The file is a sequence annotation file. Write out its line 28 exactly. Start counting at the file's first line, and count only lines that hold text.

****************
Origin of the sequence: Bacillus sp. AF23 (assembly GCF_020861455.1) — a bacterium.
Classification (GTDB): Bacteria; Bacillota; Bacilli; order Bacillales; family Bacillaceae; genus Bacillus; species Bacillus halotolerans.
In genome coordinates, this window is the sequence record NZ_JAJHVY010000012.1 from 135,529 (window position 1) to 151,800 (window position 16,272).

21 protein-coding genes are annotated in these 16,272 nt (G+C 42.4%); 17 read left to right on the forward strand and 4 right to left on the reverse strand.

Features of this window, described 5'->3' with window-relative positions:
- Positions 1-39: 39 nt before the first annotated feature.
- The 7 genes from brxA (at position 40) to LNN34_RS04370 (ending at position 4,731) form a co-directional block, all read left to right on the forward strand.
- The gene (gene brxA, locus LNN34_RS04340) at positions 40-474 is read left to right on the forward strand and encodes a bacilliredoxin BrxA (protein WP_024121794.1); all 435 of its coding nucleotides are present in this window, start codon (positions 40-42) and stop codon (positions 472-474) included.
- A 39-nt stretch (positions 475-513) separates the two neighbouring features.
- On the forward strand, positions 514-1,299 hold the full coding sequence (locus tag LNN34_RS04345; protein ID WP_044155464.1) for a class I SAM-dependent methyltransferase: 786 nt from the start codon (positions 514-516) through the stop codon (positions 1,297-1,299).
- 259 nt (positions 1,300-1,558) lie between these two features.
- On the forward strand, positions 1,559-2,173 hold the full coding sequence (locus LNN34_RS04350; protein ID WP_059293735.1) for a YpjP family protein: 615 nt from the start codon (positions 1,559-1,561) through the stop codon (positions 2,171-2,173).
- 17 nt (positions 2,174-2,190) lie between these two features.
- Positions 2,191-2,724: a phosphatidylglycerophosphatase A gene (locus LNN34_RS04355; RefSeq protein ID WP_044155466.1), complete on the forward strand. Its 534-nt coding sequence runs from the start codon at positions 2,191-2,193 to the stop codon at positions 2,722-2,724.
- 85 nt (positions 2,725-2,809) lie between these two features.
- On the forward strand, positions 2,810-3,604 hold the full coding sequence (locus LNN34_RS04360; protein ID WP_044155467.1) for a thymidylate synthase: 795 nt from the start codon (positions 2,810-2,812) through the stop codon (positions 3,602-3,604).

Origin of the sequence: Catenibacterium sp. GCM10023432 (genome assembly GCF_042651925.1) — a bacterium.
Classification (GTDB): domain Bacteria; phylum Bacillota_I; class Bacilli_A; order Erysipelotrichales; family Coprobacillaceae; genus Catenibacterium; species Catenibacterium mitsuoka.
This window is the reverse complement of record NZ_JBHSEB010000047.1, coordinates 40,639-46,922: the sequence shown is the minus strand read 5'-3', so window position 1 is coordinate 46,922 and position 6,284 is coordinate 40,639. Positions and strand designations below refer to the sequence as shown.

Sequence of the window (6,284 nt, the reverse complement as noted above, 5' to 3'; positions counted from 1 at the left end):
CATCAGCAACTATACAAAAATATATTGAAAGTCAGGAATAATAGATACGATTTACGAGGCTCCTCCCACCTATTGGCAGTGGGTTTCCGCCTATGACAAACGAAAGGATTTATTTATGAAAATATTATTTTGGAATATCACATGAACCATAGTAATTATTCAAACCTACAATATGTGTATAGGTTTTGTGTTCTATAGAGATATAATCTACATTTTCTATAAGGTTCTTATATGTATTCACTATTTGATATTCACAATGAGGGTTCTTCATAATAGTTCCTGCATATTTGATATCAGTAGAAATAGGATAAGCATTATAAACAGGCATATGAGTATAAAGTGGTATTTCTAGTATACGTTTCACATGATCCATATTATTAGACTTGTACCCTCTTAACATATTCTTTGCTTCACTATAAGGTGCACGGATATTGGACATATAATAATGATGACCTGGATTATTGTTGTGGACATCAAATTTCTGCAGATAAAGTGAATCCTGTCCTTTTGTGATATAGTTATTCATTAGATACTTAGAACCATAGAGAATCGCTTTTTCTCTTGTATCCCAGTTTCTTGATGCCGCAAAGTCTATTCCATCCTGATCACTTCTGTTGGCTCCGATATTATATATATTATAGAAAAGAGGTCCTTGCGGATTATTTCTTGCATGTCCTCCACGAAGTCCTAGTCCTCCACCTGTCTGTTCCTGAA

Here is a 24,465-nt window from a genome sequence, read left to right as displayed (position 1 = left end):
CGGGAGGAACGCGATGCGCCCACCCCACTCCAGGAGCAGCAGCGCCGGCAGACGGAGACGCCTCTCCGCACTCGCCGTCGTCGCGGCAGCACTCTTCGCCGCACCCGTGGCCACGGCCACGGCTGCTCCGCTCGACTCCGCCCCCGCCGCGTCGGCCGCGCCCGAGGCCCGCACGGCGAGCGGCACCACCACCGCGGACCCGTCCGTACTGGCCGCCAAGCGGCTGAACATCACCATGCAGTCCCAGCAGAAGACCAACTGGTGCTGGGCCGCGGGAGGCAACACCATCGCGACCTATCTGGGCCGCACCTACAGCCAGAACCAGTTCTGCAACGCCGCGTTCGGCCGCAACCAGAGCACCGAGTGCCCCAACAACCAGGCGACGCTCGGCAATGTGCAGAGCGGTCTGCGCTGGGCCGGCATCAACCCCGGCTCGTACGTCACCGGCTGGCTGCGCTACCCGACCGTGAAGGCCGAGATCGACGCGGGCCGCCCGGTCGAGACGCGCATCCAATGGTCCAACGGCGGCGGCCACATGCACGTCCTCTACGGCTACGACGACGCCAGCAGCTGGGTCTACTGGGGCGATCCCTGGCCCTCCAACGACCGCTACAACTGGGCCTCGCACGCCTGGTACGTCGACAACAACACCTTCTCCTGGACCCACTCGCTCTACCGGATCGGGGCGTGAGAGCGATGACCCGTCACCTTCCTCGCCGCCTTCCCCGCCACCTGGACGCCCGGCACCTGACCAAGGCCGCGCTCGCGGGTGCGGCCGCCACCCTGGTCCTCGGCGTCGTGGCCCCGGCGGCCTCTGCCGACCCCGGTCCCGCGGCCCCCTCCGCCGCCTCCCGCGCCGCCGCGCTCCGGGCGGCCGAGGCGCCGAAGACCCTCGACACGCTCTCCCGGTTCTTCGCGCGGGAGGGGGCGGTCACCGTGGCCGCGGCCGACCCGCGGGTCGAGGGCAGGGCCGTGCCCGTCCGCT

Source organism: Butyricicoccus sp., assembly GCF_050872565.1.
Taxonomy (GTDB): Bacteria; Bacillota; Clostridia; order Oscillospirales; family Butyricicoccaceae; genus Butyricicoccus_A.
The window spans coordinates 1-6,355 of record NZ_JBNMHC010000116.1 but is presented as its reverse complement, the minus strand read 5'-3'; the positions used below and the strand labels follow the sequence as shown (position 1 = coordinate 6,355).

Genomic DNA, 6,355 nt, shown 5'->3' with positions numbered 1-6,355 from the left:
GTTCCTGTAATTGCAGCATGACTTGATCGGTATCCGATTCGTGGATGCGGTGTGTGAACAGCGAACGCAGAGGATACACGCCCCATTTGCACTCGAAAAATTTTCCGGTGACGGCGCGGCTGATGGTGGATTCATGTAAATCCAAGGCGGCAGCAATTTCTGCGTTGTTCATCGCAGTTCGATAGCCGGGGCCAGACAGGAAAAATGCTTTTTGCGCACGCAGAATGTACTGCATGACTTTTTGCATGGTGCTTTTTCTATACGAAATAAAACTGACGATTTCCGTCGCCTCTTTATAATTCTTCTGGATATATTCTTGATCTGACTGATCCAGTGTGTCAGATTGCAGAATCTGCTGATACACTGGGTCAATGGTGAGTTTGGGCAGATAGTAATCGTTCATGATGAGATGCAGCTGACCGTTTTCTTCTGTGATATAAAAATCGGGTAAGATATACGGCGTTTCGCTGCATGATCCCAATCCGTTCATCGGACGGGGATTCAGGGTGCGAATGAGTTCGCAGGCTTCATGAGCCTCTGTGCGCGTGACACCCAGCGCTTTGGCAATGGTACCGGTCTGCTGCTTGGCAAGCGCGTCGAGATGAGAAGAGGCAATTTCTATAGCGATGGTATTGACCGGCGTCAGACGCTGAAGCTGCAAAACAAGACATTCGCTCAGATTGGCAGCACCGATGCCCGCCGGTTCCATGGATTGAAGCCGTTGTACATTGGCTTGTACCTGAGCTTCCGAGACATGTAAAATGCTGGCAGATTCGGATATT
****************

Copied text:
GTTCCTGTAATTGCAGCATGACTTGATCGGTATCCGATTCGTGGATGCGGTGTGTGAACAGCGAACGCAGAGGATACACGCCCCATTTGCACTCGAAAAATTTTCCGGTGACGGCGCGGCTGATGGTGGATTCATGTAAATCCAAGGCGGCAGCAATTTCTGCGTTGTTCATCGCAGTTCGATAGCCGGGGCCAGACAGGAAAAATGCTTTTTGCGCACGCAGAATGTACTGCATGACTTTTTGCATGGTGCTTTTTCTATACGAAATAAAACTGACGATTTCCGTCGCCTCTTTATAATTCTTCTGGATATATTCTTGATCTGACTGATCCAGTGTGTCAGATTGCAGAATCTGCTGATACACTGGGTCAATGGTGAGTTTGGGCAGATAGTAATCGTTCATGATGAGATGCAGCTGACCGTTTTCTTCTGTGATATAAAAATCGGGTAAGATATACGGCGTTTCGCTGCATGATCCCAATCCGTTCATCGGACGGGGATTCAGGGTGCGAATGAGTTCGCAGGCTTCATGAGCCTCTGTGCGCGTGACACCCAGCGCTTTGGCAATGGTACCGGTCTGCTGCTTGGCAAGCGCGTCGAGATGAGAAGAGGCAATTTCTATAGCGATGGTATTGACCGGCGTCAGACGCTGAAGCTGCAAAACAAGACATTCGCTCAGATTGGCAGCACCGATGCCCGCCGGTTCCATGGATTGAAGCCGTTGTACATTGGCTTGTACCTGAGCTTCCGAGACATGTAAAATGCTGGCAGATTCGGATATT